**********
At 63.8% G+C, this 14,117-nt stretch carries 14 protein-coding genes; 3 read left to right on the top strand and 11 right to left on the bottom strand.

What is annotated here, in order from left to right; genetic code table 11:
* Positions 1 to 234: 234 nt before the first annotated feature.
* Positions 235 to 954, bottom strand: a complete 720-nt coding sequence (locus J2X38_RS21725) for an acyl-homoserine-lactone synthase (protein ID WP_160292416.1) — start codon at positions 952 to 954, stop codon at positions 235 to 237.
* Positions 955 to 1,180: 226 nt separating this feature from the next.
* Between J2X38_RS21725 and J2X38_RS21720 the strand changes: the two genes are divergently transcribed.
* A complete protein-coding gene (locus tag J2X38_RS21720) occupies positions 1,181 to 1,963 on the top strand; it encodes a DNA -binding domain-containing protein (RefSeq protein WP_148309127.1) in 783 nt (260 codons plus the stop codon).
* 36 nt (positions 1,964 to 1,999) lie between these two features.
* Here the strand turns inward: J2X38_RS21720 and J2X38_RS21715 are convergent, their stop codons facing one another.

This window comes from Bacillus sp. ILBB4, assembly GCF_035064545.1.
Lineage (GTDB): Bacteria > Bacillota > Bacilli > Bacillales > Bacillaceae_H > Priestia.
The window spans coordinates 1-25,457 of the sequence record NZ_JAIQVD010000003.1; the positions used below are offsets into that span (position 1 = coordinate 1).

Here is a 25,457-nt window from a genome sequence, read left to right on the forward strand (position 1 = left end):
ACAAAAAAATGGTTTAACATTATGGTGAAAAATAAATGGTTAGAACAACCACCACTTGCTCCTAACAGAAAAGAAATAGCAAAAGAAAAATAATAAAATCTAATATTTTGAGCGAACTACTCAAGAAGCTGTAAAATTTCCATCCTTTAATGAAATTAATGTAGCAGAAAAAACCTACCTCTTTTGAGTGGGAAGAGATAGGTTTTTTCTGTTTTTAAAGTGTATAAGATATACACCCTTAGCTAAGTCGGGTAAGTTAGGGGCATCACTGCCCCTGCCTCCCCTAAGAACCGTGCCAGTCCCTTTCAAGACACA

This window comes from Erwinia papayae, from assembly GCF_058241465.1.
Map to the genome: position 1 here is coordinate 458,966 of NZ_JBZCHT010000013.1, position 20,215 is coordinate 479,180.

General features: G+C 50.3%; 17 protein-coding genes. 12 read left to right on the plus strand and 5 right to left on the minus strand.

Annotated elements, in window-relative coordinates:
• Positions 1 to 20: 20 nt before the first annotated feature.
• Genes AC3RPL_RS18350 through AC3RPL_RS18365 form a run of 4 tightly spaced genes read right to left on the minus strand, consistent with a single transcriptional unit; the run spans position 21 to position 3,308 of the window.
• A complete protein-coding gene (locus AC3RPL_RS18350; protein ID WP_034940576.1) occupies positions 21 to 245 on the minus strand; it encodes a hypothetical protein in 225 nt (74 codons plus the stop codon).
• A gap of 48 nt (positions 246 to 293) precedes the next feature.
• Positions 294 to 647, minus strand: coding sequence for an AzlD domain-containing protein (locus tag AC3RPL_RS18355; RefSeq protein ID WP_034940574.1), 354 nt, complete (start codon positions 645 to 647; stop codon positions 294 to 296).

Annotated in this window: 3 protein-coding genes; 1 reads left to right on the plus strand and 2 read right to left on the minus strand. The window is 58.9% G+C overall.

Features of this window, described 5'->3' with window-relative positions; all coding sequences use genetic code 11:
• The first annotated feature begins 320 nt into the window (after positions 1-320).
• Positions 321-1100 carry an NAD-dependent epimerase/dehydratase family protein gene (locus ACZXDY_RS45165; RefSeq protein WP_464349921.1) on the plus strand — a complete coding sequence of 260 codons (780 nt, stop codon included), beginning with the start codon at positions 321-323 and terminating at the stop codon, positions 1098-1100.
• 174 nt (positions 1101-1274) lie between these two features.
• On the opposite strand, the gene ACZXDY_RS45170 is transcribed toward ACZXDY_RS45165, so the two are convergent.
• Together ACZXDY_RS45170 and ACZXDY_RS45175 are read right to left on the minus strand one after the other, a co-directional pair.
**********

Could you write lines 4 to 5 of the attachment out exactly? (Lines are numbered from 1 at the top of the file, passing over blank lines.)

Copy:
* Positions 235 to 954, bottom strand: a complete 720-nt coding sequence (locus J2X38_RS21725) for an acyl-homoserine-lactone synthase (protein ID WP_160292416.1) — start codon at positions 952 to 954, stop codon at positions 235 to 237.
* Positions 955 to 1,180: 226 nt separating this feature from the next.